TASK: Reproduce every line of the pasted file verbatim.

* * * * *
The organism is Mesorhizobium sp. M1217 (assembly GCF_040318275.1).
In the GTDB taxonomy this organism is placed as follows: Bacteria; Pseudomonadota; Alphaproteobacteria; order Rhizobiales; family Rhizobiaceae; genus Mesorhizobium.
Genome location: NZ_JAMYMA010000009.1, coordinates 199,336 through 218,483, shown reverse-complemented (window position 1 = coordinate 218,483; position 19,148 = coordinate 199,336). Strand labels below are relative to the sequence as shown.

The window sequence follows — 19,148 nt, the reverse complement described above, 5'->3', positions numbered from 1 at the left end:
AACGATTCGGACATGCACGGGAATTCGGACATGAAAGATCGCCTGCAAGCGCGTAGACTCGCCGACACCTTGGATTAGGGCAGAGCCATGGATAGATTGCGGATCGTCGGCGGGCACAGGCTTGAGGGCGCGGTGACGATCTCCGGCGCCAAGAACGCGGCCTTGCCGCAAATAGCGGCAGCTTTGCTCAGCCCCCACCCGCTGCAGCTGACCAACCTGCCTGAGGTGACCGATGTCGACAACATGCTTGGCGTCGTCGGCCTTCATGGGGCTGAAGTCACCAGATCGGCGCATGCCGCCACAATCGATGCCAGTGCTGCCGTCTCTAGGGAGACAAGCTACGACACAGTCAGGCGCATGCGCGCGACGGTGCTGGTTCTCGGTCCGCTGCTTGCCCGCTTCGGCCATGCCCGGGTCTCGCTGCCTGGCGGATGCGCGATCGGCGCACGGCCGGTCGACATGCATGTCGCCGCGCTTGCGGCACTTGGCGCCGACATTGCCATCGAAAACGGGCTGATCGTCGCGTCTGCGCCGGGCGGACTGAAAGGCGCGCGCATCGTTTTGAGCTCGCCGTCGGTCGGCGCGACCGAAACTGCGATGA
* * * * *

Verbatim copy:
The organism is Mesorhizobium sp. M1217 (assembly GCF_040318275.1).
In the GTDB taxonomy this organism is placed as follows: Bacteria; Pseudomonadota; Alphaproteobacteria; order Rhizobiales; family Rhizobiaceae; genus Mesorhizobium.
Genome location: NZ_JAMYMA010000009.1, coordinates 199,336 through 218,483, shown reverse-complemented (window position 1 = coordinate 218,483; position 19,148 = coordinate 199,336). Strand labels below are relative to the sequence as shown.

The window sequence follows — 19,148 nt, the reverse complement described above, 5'->3', positions numbered from 1 at the left end:
AACGATTCGGACATGCACGGGAATTCGGACATGAAAGATCGCCTGCAAGCGCGTAGACTCGCCGACACCTTGGATTAGGGCAGAGCCATGGATAGATTGCGGATCGTCGGCGGGCACAGGCTTGAGGGCGCGGTGACGATCTCCGGCGCCAAGAACGCGGCCTTGCCGCAAATAGCGGCAGCTTTGCTCAGCCCCCACCCGCTGCAGCTGACCAACCTGCCTGAGGTGACCGATGTCGACAACATGCTTGGCGTCGTCGGCCTTCATGGGGCTGAAGTCACCAGATCGGCGCATGCCGCCACAATCGATGCCAGTGCTGCCGTCTCTAGGGAGACAAGCTACGACACAGTCAGGCGCATGCGCGCGACGGTGCTGGTTCTCGGTCCGCTGCTTGCCCGCTTCGGCCATGCCCGGGTCTCGCTGCCTGGCGGATGCGCGATCGGCGCACGGCCGGTCGACATGCATGTCGCCGCGCTTGCGGCACTTGGCGCCGACATTGCCATCGAAAACGGGCTGATCGTCGCGTCTGCGCCGGGCGGACTGAAAGGCGCGCGCATCGTTTTGAGCTCGCCGTCGGTCGGCGCGACCGAAACTGCGATGA